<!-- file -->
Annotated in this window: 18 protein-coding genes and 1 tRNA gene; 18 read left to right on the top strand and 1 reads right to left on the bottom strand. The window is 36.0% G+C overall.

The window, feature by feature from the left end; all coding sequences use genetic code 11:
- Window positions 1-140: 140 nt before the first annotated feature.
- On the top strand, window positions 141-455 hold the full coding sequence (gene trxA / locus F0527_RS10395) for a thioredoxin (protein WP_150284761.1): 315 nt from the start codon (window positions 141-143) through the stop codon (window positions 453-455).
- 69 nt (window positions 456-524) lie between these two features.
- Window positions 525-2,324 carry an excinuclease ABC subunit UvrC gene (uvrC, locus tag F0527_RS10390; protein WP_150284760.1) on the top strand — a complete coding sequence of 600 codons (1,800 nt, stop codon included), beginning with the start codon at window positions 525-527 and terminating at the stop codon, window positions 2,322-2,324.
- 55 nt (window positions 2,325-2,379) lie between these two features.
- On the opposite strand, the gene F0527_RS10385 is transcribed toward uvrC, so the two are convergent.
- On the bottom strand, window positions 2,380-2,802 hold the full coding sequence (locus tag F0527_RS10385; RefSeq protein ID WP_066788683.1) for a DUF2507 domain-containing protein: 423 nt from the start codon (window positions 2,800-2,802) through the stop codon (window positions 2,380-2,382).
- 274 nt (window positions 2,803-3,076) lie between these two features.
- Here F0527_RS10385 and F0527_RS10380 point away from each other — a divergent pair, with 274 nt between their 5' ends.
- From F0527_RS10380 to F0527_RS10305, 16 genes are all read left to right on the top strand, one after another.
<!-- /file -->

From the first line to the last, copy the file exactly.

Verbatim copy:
Annotated in this window: 18 protein-coding genes and 1 tRNA gene; 18 read left to right on the top strand and 1 reads right to left on the bottom strand. The window is 36.0% G+C overall.

The window, feature by feature from the left end; all coding sequences use genetic code 11:
- Window positions 1-140: 140 nt before the first annotated feature.
- On the top strand, window positions 141-455 hold the full coding sequence (gene trxA / locus F0527_RS10395) for a thioredoxin (protein WP_150284761.1): 315 nt from the start codon (window positions 141-143) through the stop codon (window positions 453-455).
- 69 nt (window positions 456-524) lie between these two features.
- Window positions 525-2,324 carry an excinuclease ABC subunit UvrC gene (uvrC, locus tag F0527_RS10390; protein WP_150284760.1) on the top strand — a complete coding sequence of 600 codons (1,800 nt, stop codon included), beginning with the start codon at window positions 525-527 and terminating at the stop codon, window positions 2,322-2,324.
- 55 nt (window positions 2,325-2,379) lie between these two features.
- On the opposite strand, the gene F0527_RS10385 is transcribed toward uvrC, so the two are convergent.
- On the bottom strand, window positions 2,380-2,802 hold the full coding sequence (locus tag F0527_RS10385; RefSeq protein ID WP_066788683.1) for a DUF2507 domain-containing protein: 423 nt from the start codon (window positions 2,800-2,802) through the stop codon (window positions 2,380-2,382).
- 274 nt (window positions 2,803-3,076) lie between these two features.
- Here F0527_RS10385 and F0527_RS10380 point away from each other — a divergent pair, with 274 nt between their 5' ends.
- From F0527_RS10380 to F0527_RS10305, 16 genes are all read left to right on the top strand, one after another.